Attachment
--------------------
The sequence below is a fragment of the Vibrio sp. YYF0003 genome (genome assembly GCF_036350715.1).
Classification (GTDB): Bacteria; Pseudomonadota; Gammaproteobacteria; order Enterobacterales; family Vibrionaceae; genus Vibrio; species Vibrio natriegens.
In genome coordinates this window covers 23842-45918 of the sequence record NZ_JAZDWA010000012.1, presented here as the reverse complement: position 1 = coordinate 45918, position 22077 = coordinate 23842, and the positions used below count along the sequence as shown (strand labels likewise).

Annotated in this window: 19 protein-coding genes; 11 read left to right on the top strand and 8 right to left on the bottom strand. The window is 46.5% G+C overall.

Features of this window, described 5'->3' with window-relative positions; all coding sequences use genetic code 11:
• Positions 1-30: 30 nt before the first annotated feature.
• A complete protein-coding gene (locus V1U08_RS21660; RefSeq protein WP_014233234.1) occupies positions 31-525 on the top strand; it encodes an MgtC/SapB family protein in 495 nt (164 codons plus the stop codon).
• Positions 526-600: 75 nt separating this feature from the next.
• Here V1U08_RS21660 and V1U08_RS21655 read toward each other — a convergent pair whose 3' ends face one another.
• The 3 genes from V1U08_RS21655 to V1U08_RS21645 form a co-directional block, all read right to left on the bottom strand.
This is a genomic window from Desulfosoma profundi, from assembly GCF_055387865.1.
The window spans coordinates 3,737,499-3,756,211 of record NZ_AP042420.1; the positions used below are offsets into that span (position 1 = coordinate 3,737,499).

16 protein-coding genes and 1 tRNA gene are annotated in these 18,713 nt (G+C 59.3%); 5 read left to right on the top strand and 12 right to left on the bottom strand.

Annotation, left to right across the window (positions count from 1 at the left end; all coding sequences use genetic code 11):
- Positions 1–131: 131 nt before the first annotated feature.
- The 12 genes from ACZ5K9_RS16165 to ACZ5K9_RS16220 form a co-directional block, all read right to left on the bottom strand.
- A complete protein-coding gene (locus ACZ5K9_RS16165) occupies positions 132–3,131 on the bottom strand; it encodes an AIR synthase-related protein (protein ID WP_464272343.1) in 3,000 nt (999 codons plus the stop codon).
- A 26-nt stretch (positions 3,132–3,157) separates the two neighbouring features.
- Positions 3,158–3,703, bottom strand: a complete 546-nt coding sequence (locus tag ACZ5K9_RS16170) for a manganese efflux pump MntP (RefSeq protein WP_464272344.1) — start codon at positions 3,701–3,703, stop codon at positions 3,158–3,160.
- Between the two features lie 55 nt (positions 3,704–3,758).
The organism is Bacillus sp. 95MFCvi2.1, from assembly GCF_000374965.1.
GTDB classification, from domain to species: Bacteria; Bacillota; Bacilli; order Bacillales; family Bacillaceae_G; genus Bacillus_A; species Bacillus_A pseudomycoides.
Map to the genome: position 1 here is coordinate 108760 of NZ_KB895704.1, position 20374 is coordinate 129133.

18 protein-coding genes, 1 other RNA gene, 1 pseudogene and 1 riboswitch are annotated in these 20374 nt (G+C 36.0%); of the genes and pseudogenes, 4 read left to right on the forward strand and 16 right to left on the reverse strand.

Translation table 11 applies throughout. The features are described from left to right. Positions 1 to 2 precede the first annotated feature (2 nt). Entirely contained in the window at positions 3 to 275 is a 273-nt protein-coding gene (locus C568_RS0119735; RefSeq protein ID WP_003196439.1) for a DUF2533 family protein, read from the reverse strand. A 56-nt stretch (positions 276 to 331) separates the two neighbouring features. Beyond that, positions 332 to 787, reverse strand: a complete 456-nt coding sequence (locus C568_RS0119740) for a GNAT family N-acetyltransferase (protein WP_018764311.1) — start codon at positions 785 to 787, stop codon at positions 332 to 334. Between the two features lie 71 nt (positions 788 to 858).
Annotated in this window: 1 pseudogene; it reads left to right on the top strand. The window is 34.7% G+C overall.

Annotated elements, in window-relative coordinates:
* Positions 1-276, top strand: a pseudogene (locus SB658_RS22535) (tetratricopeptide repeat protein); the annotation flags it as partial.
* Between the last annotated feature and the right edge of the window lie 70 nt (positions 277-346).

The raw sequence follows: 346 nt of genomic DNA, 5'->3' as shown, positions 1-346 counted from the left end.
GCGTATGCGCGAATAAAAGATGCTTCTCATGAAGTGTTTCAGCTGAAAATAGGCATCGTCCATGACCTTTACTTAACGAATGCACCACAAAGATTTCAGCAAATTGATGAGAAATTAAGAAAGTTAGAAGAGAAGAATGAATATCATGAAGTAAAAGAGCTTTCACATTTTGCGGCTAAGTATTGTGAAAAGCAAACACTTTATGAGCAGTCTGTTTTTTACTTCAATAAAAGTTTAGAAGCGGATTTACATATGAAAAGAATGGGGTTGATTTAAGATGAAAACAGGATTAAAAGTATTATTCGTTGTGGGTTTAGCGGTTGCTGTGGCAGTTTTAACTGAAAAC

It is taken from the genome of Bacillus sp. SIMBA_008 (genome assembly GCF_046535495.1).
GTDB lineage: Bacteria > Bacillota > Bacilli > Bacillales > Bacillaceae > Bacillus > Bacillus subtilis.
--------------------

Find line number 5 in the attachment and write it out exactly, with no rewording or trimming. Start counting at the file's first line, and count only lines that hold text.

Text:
Features of this window, described 5'->3' with window-relative positions; all coding sequences use genetic code 11: